It is no secret that we depend on pollinators for food production and the integrity of the ecosystem. Bloomberg reports that “about 25% fewer bee species were found between 2006 and 2015, compared to records prior to the 1990s.” Protection under the Endangered Species Act has been sought for the American bumblebee, which has declined by as much as 89% in the past two decades—the Biden administration has been urged to grant the bee legal protection. 

 “We’re starting from a good place. We’re working off of existing green space with the energy sector, so a lot of the foundation is already here. In other words, this is more of a refinement mindset rather than a wholesale restructuring of existing land management,” said Lee-Mӓder,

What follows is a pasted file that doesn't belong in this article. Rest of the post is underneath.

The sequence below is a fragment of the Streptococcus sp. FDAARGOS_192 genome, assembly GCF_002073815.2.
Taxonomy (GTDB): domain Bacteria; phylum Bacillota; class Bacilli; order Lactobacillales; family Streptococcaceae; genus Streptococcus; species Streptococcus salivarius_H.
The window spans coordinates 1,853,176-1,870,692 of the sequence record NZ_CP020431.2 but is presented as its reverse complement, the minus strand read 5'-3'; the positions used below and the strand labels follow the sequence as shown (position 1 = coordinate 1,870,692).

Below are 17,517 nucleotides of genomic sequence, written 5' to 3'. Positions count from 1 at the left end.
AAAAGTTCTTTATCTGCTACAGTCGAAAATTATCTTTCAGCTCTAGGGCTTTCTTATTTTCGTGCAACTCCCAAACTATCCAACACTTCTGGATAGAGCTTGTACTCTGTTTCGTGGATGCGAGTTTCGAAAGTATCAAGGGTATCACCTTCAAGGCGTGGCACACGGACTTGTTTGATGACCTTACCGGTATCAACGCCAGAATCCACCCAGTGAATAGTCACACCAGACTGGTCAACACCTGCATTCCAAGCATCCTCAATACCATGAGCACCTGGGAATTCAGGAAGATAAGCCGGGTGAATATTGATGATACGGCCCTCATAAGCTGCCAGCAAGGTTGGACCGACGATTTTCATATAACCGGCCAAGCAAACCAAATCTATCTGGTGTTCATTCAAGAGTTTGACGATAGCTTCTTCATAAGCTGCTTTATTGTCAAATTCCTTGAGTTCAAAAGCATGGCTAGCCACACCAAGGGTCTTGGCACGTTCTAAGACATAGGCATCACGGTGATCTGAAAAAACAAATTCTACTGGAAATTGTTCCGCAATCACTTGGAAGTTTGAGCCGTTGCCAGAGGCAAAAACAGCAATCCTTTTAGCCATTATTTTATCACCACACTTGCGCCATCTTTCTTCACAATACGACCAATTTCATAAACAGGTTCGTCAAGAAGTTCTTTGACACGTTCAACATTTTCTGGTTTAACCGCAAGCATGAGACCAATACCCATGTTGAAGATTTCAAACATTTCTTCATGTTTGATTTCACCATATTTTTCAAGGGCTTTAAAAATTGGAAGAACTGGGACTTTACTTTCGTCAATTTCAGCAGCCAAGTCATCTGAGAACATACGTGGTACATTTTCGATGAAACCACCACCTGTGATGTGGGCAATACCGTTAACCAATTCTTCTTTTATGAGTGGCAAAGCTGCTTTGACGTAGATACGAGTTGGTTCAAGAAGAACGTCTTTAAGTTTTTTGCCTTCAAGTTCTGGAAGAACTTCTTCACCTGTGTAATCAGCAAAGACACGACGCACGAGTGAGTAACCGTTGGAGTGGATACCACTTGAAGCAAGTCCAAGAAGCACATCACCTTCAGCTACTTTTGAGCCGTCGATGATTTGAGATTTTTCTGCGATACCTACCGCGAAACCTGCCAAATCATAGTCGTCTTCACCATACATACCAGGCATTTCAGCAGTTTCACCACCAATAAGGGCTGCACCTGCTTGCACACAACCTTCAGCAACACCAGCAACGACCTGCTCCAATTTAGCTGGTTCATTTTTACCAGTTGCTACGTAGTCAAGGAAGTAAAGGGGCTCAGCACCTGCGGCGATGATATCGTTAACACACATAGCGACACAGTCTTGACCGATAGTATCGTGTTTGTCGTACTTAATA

Many electric companies that manage land associated with solar, power plants, substations, and transmission lines already have biodiversity conservation efforts.  Land managers at power companies are trained in vegetation management, wildlife biology, and some utilities even have trained entomologists on staff.  There are already many notable conservation actions taking place. These utilities may have opportunities to refine their existing practices to boost those ecological benefits, Lee-Mӓder explains. 

“With just some fine tuning, we can get people to pay more attention to native plants versus non-native plants, and the flowering timeline when the plants might be blooming. Management practices should be appropriately targeted so you aren’t doing the majority of your mowing when those landscapes might be in peak flower, so you can support the most pollinators at a particular point in time.”